May/June 1996, p.6-7

Cycling News

Harlem resident Thomas King rolls along the new St. Nick's bike lane.Uptown Welcomes Bike Lane

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Residents in Northern Manhattan are pleasantly surprised by the newly striped bike lane on St. Nicholas Avenue and Adam Clayton Powell Boulevard. "It's about time that this neighborhood gets some of the amenities that exist downtown," says 124th Street resident Thomas King.

The generously wide new lane extends northward from Central Park to 168th Street and was first proposed by T.A. in the Bicycle Blueprint in 1993. T.A. has been pushing for the St. Nicholas route ever since. Despite gloomy predictions from some community boards and Harlem environmental groups, who claimed that the bike lane would only serve cyclists passing through the neighborhood rather than local residents, the three-mile, two-way route has already won the hearts of many.
"We cyclists deserve our share of the road, and the bike lane helps reinforce that idea," says Dennis Smith, who often rides to Harlem from The Bronx with his 10-year-old son, Rennis. The bike lane adds a sense of security to his trip. "I feel safer, and much better about riding with my son, when we have our own lane. I'm glad bike lanes have finally made it to Harlem."


Which Way to the Brooklyn Bridge?

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A year-old T.A. campaign for directional signs to four Manhattan bridges is paying off. By Earth Week, April 22, the DOT should have installed signs pointing to the Brooklyn Bridge from various approaches.

By year's end, the Williamsburg, Queensboro and George Washington Bridges should all have similar signs.


Hudson Street progresses-8th Ave. Falters

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As Northern Manhattan enjoys its new bike lane, the Hudson Street lane (Canal to 14th Street) is stumbling towards completion. The lane has been plagued by delays. According to the DOT, an aluminum shortage is keeping bike lane signs from being fabricated. No, we don't make this stuff up. Worse than the delays, the northern extension along 8th Avenue to 59th Street has been postponed indefinitely. DOT has doomed the 8th Ave. lane because of anticipated conflicts between cyclists and motor vehicles turning left at major intersections.

Write To:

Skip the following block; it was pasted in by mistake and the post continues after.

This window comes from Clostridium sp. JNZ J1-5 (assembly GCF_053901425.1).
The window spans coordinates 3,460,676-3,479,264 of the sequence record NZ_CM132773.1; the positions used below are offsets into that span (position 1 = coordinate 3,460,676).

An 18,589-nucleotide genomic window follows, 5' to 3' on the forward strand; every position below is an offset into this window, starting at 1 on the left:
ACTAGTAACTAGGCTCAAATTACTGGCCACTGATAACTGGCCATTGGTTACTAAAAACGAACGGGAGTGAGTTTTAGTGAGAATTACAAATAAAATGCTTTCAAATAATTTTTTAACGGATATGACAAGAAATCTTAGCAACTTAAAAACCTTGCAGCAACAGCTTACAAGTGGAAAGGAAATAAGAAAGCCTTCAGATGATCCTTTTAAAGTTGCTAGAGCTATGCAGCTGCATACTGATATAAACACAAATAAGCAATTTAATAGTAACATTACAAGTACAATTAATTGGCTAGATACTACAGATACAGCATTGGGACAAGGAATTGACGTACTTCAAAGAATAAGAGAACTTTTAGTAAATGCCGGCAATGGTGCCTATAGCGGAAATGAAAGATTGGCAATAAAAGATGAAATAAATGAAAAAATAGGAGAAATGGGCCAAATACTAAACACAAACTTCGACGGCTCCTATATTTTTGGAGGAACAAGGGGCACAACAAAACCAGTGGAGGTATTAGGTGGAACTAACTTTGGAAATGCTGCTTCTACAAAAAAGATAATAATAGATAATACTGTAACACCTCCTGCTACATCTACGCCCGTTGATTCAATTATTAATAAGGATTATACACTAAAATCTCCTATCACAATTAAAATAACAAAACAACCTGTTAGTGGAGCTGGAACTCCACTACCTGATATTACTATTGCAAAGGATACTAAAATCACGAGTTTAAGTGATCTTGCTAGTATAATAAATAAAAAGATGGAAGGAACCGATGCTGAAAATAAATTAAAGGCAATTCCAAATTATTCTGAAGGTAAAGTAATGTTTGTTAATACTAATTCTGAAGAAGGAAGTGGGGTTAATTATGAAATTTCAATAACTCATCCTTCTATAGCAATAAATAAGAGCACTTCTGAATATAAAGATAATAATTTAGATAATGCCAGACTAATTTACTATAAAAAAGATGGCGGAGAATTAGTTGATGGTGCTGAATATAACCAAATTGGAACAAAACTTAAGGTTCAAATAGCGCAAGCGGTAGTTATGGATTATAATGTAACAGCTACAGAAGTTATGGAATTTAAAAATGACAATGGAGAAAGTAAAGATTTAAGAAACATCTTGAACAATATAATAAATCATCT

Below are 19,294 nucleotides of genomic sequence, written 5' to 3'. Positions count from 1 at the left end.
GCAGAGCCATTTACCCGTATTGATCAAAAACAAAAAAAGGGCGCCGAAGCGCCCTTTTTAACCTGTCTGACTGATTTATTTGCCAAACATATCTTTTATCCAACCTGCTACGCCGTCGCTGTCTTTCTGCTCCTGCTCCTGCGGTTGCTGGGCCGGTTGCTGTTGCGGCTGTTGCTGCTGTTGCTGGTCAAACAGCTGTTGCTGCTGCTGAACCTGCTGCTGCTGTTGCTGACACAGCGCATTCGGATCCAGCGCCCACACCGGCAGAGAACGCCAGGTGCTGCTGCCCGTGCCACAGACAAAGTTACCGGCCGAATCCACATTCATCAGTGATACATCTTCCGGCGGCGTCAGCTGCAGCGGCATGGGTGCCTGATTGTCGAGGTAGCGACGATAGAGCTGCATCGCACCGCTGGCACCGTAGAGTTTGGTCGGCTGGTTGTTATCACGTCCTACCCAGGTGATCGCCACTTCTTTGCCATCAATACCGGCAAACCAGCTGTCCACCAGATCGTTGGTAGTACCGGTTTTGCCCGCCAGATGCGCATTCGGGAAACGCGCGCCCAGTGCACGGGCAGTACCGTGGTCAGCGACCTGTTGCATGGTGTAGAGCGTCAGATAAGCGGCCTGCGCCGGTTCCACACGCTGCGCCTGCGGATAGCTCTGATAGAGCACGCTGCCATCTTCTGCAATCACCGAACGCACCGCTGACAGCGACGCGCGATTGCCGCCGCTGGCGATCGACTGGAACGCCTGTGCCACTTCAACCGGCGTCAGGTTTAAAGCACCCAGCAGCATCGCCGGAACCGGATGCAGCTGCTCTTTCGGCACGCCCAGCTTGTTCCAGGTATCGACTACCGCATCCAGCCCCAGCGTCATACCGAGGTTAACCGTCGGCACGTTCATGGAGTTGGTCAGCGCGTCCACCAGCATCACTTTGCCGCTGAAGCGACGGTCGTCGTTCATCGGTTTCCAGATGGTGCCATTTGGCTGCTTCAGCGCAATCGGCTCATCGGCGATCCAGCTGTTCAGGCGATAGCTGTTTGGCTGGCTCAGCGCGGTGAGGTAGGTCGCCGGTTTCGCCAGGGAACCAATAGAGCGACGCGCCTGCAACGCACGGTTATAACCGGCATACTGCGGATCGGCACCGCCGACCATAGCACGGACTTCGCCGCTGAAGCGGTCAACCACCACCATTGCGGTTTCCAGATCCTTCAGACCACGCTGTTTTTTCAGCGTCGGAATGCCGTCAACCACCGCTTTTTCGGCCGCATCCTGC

DOT Commissioner Elliot Sander
Thank him for the bike lanes and racks and urge him to complete the Hudson
Street and 8th Avenue projects.

NYC DOT
40 Worth Street
New York NY 10013


South Street Lane Eliminated

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Without any public notice, the DOT, has obliterated the two-mile-long South Street bike lane near the Seaport in lower Manhattan and turned it into a sidewalk. When T.A. inquired about the lane removal, DOT said that South Street, used by numerous cyclists and joggers every day, was never an "official" bike lane and not part of the city's network of bike lanes.

DOT's failure to notify the cycling community before eliminating a well-established bike lane is appalling. DOT subjects every new bike lane to exhaustive traffic analysis and community review. Apparently the opposite is not true. Why didn't the DOT examine how removing the lane affects cyclists? This matter reflects poorly on the Department of Transportation.


The shape of things to come? The first NYC "CityRack," on the Lower East Side's Clinton Street-999 more are due by year's end. Want one near you? Call the NYC DOT CityRacks office at 212-442-7705 for an application.T.A. Wins Federal Bike Bucks for NYC
Money = More Bike Racks

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Transportation Alternatives' lobbying paid off recently as an avalanche of local bicycling a pedestrian projects were approved for Federal "Enhancements" funding. T.A. sat on a committee of state and city agencies that allocated $14 million to 23 of 60 proposed projects.

Last-minute T.A. maneuvering rescued $600,000 for bike racks and will mean another 1,500 racks on city streets. The bike rack cash complements NYC's ongoing bike parking installation throughout the five boroughs.

The selected projects will be funded with a mix of 80% federal and 20% local money, and based on previous years' experience, the project money will take two years to reach city agencies.

Some of the other "Enhancements" projects:

  • $1.25 million to improve the Shore Parkway bike path near Jamaica Bay in Queens
  • $885,000 to plant trees on Williamsburg and Greenpoint streets near the Brooklyn-Queens Expressway
  • $2 million for four Staten Island bike trails
  • $1.5 million to refurbish Staten Island's Ferry terminal
  • $6 million for redesigned streetscapes in Bronx, Manhattan and Queens
  • $3.4 million to clean up and protect Van Cortlandt Park lakes from highway runoff
  • $660,000 to extend the Alley Pond Park bike/pedestrian path.